How many people reading this are trying to make sales where buyers postpone purchases or decide to do without? Business owners and salespeople can become creatures of habit, continuing to prospect in increasingly dead markets instead of trying something different. Gloom spreads and the talk is only of how bad things are. Yet, according to the Statistics SA’s quarterly report in the third quarter of 2015, the total turnover of all the companies in the private sector alone was above 2 trillion Rand. That is two thousand billion Rand in three months, or about R4 billion an hour. Hardly a case of ‘nobody is buying’, is it?
Sales trainers and coaches have punched home that you must find customer needs and then apply your products to them. But what happens when there are no apparent customer needs, so there are no buyers? For instance, you may be selling to a mining sector that has cut costs to remain profitable. They will put purchases on hold where possible. As the seller you can keep trying, or you could switch focus to construction, or tourism that is doing far better. The message is: Understand your markets and your customer’s customer. Then follow growth and success.
We spend so much time speaking about bad times that we forget about local success stories. Many South African businesses have achieved huge growth, built vast empires, or launched revolutionary technologies and services. Some are household names, but most are hidden surprises. It is a lot easier to sell to fast growing and highly profitable companies than to struggling ones. The many success stories are profiled in publications, talked about on business news shows, examined in blogs and featured on social media. Spend time following these, and develop a database of successful companies, together with the information on what made them so successful. Then get the products and services which will fit their needs for an easier path to increased sales.
If you really know your market you may be able to cater for a need that nobody realises they have. I was told this wonderful example of intelligent selling to needs. Many years ago, a new estate agent was given the worst possible territory – Kensington, Johannesburg. People were born and died in the same house. Very few houses were sold. Realising he would be very poor if he did nothing, the estate agent set about learning all about his potential customers – how many people of what ages lived in each house? How many generations? Then he gathered information on births, marriages, deaths and children completing school. As families became smaller due to children leaving or deaths, they needed less space. At the same time growing families needed more space. Now he simply arranged to move people around Kensington to properties which better suited their needs, and became highly successful. Do you know your potential customer needs as well as that long-ago salesperson did?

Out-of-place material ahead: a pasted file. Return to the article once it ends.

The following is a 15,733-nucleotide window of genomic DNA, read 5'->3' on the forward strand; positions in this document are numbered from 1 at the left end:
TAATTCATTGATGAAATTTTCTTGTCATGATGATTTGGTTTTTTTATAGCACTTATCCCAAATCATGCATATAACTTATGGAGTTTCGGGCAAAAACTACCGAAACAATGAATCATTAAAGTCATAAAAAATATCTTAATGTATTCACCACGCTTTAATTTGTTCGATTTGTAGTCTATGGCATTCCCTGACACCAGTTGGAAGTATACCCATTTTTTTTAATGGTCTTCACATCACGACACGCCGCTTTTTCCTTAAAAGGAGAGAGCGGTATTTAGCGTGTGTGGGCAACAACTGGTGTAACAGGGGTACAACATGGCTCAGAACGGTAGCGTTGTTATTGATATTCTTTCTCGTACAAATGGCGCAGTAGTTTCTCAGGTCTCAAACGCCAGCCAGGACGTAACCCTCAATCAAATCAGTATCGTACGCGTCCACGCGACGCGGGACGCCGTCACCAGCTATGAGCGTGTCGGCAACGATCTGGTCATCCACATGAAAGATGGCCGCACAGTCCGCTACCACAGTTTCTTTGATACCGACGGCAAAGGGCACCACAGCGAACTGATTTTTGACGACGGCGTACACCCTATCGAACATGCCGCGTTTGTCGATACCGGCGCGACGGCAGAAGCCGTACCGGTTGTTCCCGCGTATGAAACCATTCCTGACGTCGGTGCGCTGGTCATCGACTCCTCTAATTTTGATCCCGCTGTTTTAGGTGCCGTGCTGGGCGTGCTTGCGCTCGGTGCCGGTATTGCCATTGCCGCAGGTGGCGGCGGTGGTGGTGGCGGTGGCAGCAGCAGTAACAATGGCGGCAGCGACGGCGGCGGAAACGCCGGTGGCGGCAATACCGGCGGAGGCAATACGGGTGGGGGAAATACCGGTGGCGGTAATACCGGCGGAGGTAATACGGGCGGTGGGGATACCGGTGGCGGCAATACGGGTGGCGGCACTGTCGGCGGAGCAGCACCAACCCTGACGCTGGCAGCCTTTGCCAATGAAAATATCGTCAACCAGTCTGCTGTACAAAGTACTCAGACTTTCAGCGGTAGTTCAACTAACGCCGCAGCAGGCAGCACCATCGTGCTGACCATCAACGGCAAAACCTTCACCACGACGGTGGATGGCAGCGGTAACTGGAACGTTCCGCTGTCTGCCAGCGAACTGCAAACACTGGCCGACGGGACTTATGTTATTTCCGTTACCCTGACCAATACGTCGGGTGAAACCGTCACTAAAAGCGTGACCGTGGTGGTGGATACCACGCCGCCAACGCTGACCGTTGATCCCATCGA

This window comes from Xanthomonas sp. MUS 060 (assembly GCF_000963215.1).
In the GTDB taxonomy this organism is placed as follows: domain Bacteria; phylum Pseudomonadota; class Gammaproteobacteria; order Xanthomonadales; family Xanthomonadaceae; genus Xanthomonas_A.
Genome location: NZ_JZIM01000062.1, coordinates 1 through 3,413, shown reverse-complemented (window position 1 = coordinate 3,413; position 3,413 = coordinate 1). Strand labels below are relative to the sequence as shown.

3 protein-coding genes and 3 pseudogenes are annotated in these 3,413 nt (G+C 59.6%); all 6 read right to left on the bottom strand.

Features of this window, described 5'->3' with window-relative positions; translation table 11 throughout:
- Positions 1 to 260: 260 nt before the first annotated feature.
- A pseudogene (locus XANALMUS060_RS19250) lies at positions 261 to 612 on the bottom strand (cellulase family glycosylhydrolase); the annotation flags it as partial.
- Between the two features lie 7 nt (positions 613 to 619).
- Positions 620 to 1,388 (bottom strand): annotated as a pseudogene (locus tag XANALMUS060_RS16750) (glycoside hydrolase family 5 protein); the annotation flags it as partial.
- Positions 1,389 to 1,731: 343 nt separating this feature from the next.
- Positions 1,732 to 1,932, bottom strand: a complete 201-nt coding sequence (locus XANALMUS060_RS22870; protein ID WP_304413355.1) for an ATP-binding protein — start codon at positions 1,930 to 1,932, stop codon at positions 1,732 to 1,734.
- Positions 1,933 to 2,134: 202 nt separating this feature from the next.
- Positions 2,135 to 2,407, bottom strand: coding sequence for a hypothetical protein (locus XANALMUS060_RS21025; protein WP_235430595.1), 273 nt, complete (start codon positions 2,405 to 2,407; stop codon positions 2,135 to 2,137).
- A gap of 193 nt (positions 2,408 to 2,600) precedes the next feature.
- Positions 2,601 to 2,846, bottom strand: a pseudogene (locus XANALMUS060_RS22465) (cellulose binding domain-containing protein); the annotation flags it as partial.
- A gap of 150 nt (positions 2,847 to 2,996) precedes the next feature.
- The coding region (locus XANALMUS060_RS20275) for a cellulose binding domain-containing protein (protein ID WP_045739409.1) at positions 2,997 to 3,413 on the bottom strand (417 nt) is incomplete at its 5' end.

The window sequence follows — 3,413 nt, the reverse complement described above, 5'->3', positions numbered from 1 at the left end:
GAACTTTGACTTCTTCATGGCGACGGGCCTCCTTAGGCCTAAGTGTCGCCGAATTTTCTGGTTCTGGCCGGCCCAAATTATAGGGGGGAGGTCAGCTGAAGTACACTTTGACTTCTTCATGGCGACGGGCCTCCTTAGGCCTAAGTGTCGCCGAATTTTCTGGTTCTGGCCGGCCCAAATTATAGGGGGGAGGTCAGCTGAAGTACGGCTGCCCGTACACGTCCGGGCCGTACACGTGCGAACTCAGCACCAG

Ask yourself: "Why would they buy from me, when they have so many possible suppliers?" "Why now?" With prospects you need to understand what would satisfy their needs and wants best, so you can answer those two critical questions. Do not fool yourself by thinking your great quality, technology, or service will get you the deal. These factors are expected of all suppliers now. It is a lot easier to answer these questions for existing customers, because you have better lines of communication, so they should be your first target. It is a rare company that can claim that all their customers buy everything they could buy from them, so there is an opportunity to capture a greater share of the customer’s spending by making attractive offers to customers to fill the gaps. Reading about wonderful local success stories, and really understanding customers, beat talking about how bad things are hands down!
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This article was written by mentor and coach, Ed Hatton. See www.themarketingdirector.co.za for more information. Ed’s business advice blog is at http://marketingstrategy.co.za.